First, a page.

Here we had the example of foot making contact with a sharp object. This creation that you call self, this is not quite a foot. But certainly we agree that it's a something. There is a Ken out there and a Kate out there and a Vicki out there; you all exist. The foot is a, what is the foot? It's a mixture of cells, water, nerves, bone. They are impermanent.  New cells are coming into being all the time and old cells dying away. We call this combination of materials a foot and we give it an identity, "my foot". What's the difference between a foot and a hand? They're shaped differently. They grow on different extremities of the body. If we took a cell from the foot and a cell from the hand, could we  identify them under a microscope and say, "This came from the foot and this came from the hand?" I don't think so.

In this way we might say that the foot is not self. It's made up of non-foot elements such as skin, bone, blood, water. . It's made up of various elements that form the bone. Taking that to what you call yourself, you are also formed of non-self elements. Buddhist teaching calls these the skandhas or aggregates. Form. Feelings of pleasant, unpleasant, and neutral. Thoughts. Impulse, and the whole flow of consciousness. You put these together much as the foot is put together and you think, "This is my foot, this is my self." But then, you're not consistent. When the foot is punctured by the tack, there's kindness. When this created self feels bruised by somebody else's anger, by someone else's blame, by someone's impatience or jealousy or abuse, and certain conditions of pain akin to the pain in your foot arise, conditions we call anger and other similar conditions, then you jump to the conclusion, "Oh, I'm bad. I shouldn't be feeling this." Well, you're either going to have to get your thinking straight and start to give the same kindness to the bruised self that you give to the foot, or you're going to have to be more logical and when you stub your toe or step on a tack, and there's pain and blood, to say, "Oh, there can't be, pain because this is just a collection of aggregates", and I don't think you want to do that.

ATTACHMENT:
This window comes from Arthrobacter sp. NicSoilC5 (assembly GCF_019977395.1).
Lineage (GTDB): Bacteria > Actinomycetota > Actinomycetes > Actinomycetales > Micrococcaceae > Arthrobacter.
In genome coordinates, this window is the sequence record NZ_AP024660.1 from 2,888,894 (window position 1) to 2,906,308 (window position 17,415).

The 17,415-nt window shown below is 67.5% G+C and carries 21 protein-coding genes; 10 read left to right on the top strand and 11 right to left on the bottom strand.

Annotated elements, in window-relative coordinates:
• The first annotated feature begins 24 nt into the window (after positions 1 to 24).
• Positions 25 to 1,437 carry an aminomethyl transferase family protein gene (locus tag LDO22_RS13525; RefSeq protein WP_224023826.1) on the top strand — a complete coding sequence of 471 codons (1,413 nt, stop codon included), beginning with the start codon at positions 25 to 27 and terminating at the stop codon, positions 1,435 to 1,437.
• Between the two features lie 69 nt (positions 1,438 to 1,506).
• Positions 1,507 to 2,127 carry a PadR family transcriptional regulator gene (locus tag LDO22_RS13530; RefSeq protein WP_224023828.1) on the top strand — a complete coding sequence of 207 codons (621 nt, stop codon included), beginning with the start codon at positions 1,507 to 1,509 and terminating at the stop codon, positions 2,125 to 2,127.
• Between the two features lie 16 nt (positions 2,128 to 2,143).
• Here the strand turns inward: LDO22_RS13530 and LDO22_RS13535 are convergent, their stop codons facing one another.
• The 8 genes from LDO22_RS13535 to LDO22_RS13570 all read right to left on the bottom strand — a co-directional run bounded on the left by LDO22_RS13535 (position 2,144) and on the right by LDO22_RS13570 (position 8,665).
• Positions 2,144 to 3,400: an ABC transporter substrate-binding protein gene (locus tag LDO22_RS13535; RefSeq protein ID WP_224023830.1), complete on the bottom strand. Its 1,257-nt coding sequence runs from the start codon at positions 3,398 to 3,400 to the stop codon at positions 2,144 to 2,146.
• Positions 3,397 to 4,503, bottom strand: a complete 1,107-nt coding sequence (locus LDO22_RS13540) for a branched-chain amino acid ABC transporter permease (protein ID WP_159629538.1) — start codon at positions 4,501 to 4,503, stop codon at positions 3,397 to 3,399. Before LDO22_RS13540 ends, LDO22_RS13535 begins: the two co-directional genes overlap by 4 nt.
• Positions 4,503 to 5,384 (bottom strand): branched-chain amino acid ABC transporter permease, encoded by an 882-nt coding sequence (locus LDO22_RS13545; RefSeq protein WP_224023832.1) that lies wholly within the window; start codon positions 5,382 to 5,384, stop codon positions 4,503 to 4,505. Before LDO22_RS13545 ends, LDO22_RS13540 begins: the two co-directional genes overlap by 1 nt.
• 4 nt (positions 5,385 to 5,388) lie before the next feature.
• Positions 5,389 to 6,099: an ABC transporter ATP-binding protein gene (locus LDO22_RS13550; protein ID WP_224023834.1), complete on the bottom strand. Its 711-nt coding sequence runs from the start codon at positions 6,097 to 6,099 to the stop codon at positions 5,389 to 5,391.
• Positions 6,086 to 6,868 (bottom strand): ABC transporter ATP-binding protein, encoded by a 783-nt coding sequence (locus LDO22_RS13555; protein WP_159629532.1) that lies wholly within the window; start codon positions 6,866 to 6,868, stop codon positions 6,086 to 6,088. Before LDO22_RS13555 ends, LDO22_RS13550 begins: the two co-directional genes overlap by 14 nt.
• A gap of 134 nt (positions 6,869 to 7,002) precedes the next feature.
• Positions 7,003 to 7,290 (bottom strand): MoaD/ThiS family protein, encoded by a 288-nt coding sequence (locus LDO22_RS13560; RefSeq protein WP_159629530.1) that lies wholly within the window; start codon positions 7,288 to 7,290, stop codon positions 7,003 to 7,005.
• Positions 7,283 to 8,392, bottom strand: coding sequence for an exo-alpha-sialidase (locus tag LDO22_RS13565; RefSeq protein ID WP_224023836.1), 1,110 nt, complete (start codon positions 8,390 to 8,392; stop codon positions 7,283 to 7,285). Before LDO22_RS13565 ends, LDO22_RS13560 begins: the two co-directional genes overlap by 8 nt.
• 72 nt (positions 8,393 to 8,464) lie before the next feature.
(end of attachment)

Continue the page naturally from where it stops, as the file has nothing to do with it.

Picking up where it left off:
Can you begin to give this kindness to the self, not to attack it when negative thought patterns arise, but simply to realize, “These arose because certain conditions were present for them to arise”. To attack the result is illogical. It's like saying, "I want an apple tree" and then planting a lemon tree in your back yard. It grows sturdy and beautiful, and one summer you are rewarded with thousands of lemons. Then you get angry and say, "But I wanted apples!" You grab all the lemons and throw them in the garbage. You yell at the tree, "I wanted apples!" How are you going to get apples from a lemon tree? If you want apples you've got to plant an apple tree.